apple is not at fault for removing the app but if the story is true, then i am very much surprised that this is what apple-like company does
     
  9. SifJar

    Member SifJar Not a pirate

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    Regardless of his motives, he violated the guidelines for iOS App Store submissions. It always surprises me when idiots are shocked at Apple removing apps that violate the agreement developers make by submitting apps to the store. Apple are never going to do anything other than remove apps that violate their guidelines. If they didn't stick to the guidelines, there'd be all sorts of crap in the store (I don't think apps need to be restricted as much as they are by Apple, but at least it does cut down on malware etc.). If developers are unwilling to abide by the rules, they can expect nothing other than having their apps removed. That is simple common sense.
     
  10. Bladexdsl

    Member Bladexdsl ZOMG my posts...it's over 9000!!!

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    hahaha i bet the guy just made the app to piss off apple and he succeeded! [​IMG]
     
  11. epicCreations.or

    Member epicCreations.or GBAtemp Fan

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    The thing I find silly is that the app went through before it was pulled; e.g. it wasn't really looked at to see if it broke the rules before putting it through.

    On topic, I find it kind of entertaining that they let it through and immediately pulled it afterwards. I wonder how many sales it got within that time period?
     
  12. SifJar

    Member SifJar Not a pirate

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    Of course, but there will always be a few that slip "through the net" so to speak. They can't afford to have people spending too long on the moderation process, or they'd have to employ thousands more people to do the job. It could also have been approved by an inexperienced employee, or a disgruntled employee who wanted to "get one over" on Apple (possibly before resigning or whatever), or a number of other possibilities.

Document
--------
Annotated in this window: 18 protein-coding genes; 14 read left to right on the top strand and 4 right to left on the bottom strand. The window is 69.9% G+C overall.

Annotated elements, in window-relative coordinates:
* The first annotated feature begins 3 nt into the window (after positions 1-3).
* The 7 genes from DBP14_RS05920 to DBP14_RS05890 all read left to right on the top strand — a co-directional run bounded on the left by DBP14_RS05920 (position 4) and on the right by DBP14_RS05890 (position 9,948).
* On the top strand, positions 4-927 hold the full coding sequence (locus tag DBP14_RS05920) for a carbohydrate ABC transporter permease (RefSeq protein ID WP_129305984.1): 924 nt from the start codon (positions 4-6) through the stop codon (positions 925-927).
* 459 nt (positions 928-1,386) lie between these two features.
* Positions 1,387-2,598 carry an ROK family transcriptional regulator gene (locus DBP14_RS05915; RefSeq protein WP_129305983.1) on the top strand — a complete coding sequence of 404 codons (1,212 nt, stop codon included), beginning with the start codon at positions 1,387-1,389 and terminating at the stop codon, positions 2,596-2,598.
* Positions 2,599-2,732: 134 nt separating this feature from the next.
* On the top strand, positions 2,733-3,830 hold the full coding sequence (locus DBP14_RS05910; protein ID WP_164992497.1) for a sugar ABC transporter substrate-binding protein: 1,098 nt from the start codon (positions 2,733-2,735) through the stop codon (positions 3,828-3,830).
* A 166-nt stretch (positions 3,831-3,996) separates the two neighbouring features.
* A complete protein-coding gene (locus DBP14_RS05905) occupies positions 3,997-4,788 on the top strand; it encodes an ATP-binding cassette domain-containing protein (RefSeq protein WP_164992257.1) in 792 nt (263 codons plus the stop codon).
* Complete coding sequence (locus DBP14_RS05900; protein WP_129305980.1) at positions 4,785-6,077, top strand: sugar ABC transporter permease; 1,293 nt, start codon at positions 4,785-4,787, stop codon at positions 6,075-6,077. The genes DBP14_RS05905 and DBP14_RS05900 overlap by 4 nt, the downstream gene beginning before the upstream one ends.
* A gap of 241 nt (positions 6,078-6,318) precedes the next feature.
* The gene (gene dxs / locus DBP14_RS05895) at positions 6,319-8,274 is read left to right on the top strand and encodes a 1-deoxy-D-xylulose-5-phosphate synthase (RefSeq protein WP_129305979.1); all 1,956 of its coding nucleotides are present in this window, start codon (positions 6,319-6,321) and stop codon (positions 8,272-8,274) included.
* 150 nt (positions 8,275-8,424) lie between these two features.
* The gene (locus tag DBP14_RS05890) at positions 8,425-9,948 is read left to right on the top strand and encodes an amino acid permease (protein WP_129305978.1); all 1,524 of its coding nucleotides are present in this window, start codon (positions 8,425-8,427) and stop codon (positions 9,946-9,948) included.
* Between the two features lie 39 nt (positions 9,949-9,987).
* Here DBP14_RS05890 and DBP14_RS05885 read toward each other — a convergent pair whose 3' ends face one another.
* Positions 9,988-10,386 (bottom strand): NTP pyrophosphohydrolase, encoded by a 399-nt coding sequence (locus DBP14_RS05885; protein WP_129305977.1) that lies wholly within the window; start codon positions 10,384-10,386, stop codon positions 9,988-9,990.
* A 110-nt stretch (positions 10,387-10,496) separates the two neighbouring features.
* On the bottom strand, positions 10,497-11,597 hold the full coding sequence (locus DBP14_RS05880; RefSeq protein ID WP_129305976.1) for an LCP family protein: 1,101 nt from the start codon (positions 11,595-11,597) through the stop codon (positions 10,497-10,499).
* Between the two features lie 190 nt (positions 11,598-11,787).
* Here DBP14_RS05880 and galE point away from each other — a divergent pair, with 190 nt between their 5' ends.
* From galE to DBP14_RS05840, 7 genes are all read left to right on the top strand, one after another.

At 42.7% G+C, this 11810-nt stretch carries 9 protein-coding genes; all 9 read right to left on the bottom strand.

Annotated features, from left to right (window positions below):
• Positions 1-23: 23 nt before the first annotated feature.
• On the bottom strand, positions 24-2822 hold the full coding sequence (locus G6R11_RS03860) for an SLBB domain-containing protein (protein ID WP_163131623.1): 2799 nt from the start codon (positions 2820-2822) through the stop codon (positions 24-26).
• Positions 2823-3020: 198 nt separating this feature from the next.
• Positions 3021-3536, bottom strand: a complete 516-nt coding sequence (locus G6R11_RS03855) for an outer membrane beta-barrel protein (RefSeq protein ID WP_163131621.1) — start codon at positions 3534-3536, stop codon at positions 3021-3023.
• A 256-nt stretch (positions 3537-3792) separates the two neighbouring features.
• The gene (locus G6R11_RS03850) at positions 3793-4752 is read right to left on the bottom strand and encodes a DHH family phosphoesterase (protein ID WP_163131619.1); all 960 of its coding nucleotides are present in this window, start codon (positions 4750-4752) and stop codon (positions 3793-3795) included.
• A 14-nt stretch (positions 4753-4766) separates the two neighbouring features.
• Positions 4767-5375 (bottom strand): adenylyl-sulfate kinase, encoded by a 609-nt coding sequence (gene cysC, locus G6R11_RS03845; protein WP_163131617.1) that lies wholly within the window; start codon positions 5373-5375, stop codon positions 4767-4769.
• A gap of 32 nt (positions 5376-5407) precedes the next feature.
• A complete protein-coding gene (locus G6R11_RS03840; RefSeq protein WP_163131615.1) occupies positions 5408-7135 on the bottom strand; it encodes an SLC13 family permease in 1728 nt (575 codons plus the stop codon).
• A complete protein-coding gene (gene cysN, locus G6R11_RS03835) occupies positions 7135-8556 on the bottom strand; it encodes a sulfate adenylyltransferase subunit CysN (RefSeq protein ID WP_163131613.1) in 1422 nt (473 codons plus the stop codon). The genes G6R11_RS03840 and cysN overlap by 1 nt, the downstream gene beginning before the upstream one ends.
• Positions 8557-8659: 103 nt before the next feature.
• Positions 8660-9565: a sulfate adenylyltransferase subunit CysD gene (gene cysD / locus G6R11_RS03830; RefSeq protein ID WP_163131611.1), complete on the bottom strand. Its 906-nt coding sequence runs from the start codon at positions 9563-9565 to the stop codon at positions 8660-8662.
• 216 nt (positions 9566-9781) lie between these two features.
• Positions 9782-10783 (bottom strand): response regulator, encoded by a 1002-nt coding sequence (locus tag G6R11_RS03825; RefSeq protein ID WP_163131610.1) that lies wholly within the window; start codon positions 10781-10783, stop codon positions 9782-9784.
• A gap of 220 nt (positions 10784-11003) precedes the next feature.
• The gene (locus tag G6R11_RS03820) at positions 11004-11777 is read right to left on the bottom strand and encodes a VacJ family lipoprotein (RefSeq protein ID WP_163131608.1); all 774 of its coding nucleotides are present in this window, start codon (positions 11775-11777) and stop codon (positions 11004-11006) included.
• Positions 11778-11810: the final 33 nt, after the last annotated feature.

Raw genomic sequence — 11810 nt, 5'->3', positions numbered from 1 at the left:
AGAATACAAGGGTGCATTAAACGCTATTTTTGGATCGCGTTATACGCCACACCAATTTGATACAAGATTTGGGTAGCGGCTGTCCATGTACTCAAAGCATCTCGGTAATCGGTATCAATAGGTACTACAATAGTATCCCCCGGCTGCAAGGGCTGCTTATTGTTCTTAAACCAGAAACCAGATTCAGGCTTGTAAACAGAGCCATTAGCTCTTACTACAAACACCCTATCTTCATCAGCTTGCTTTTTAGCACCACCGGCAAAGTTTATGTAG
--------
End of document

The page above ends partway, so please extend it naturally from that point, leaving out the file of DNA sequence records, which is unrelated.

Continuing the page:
I'm sure there are a LOT of apps that are stopped before they get into the Store, you just never hear about those examples.
     
  13. dickfour

    Banned dickfour Banned

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    Here's an interesting fact. In developing countries if the children in a family don't work the family can starve. In most cases children want to work. They can't afford to go to school if they're not working and they can afford to do nothing all day. In countries where child labor is ban poverty actually goes up. It's easy to criticize child labor having grown up in rich western countries but for them it may be a matter of survival. Obviously the issue is more complex than the app maker portrays.
     
  14. Ace
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    Member Ace GBATemp's Patrick Bateman

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    The issue also lies in maximized profits through cut production costs (wages for these people). What's really at fault here is that no one is getting payed enough. They want to work to make enough money, but the way the system is set up, that'll never happen.
     
  15. Foxi4

    Reporter Foxi4 On the hunt...

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    You're not putting the size of the population into account, and, admittedly rude to say, poverty and procreation walk hand in hand for some bizzare reason. The more people per square kilometer in a given area the lower the wages are, since an employer will easily find replacements in case someone decides to complain. It's a viscious circle - those people are, to a certain extent, expendable in the eyes of a factory owner, thus they earn too little, thus more of them work, thus they earn even less.

    It's a society problem, not the "evil corporation".